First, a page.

Even the sides of the theatre, containing dressing rooms and the mechanics for scene changes,
continue the illusion of a Chinese Palace in the heart of Copenhagen.

Traditionally, as with any Imperial palace, the roof is yellow and sports elaborate dragons to ward off evil spirits who may be lurking to try and spoil the fun. 

And floating above it all are the Chinese characters Yu Min Jie Le - a saying from Meng Zi, a disciple of Confucius, giving us the wise advise that Sharing with Others Brings Joy. Its a fitting motto for this little gem.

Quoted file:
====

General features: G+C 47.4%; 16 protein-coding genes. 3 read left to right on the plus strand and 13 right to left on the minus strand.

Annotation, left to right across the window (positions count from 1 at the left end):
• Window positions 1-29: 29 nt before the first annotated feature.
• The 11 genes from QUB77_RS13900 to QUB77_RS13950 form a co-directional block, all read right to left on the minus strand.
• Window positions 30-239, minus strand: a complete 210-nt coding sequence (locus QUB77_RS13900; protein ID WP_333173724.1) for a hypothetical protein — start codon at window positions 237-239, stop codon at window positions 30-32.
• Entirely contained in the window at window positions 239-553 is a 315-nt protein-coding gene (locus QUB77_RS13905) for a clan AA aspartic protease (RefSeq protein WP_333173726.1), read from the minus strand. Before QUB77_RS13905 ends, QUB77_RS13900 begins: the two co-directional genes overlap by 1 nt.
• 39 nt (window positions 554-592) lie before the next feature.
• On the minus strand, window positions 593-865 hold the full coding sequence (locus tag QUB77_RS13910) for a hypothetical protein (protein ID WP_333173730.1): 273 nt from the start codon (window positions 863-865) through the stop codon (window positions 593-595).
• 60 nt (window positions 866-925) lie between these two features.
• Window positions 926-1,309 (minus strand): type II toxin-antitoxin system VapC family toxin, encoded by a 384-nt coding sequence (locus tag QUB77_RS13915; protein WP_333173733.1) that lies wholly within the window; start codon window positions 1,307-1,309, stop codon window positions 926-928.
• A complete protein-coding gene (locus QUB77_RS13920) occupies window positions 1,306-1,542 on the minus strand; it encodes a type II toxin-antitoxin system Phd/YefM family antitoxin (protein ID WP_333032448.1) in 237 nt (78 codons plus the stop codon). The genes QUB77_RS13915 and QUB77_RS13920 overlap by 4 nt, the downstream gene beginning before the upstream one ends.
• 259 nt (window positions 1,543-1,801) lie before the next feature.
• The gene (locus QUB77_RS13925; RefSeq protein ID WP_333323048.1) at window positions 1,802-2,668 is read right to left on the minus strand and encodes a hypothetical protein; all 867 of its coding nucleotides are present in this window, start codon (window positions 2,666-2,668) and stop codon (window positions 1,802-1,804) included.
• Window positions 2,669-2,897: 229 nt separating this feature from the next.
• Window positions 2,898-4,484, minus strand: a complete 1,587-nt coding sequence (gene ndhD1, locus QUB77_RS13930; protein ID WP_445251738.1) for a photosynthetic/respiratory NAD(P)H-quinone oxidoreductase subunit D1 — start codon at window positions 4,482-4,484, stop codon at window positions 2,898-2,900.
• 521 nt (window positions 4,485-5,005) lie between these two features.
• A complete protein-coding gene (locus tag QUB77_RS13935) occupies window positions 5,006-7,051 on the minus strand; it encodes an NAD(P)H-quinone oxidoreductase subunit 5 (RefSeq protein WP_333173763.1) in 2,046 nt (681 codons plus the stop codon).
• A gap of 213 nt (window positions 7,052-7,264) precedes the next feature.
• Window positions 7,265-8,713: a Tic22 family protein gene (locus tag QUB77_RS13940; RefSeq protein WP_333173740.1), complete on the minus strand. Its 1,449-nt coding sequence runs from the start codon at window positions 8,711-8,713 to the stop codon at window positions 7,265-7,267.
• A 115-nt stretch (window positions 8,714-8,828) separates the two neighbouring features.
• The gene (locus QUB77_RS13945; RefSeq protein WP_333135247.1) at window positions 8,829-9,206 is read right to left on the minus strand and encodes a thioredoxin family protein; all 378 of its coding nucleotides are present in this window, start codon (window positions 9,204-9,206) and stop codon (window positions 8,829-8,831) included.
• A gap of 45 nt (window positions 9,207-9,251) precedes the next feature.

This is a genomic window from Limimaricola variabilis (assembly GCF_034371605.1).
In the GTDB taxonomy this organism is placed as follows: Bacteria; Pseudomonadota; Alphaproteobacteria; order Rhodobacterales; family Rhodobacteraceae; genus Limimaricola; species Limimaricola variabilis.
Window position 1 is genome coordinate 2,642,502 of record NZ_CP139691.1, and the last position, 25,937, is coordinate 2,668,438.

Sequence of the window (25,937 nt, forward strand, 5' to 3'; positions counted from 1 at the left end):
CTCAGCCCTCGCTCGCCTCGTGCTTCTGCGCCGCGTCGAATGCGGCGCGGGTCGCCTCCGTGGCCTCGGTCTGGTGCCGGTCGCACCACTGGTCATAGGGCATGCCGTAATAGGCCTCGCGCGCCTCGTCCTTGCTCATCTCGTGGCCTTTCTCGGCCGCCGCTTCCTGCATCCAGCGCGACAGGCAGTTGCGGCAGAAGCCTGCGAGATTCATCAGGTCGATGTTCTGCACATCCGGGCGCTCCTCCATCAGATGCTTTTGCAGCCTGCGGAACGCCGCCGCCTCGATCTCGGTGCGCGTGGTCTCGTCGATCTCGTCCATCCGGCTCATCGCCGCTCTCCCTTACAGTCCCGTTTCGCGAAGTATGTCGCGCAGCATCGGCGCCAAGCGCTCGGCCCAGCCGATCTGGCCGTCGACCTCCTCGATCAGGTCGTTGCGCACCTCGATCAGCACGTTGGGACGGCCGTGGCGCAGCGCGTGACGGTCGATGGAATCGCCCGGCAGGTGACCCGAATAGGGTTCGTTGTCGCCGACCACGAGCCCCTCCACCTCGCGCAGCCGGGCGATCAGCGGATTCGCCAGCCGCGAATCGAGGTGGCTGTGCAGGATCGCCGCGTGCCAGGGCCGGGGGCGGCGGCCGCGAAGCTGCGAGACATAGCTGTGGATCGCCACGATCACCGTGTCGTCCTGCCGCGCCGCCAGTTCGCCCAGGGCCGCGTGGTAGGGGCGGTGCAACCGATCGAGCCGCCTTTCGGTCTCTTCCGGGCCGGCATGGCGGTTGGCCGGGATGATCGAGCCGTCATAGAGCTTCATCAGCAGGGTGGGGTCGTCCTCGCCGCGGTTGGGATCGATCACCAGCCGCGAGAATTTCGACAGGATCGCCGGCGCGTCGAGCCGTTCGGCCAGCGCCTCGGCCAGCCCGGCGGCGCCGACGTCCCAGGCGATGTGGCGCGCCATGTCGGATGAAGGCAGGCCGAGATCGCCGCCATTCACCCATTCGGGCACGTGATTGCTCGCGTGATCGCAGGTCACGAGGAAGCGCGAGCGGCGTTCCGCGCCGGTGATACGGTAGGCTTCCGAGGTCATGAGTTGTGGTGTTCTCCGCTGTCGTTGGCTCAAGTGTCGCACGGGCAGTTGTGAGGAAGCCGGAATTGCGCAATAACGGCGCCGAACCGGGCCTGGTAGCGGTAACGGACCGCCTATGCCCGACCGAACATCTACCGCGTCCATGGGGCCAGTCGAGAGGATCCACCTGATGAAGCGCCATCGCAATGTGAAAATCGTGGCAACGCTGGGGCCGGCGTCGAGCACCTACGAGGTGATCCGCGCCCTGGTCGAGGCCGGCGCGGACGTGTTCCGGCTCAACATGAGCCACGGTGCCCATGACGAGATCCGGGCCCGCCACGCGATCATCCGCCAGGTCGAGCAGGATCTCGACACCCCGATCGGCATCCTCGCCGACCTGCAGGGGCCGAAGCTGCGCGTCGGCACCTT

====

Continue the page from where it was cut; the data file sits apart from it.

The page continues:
Anticipation builds as the Tivoli Pantomime Overture by Hans Christian  Lumbye, Tivoli's resident composer in the early years, begins and the audience waits for the Peacock to unfold its wings.

In the next few days I hope to have a video of bits and pieces of the lovely little pantomime we witnessed on our visit.

22 July - 1983:  Martial law in Poland is officially revoked.
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Debra She Who Seeks said...

What a beautiful theatre! And so vibrant! I'm glad you got to see it in person.

yvette said...

So, you were in a Chinese Dream too?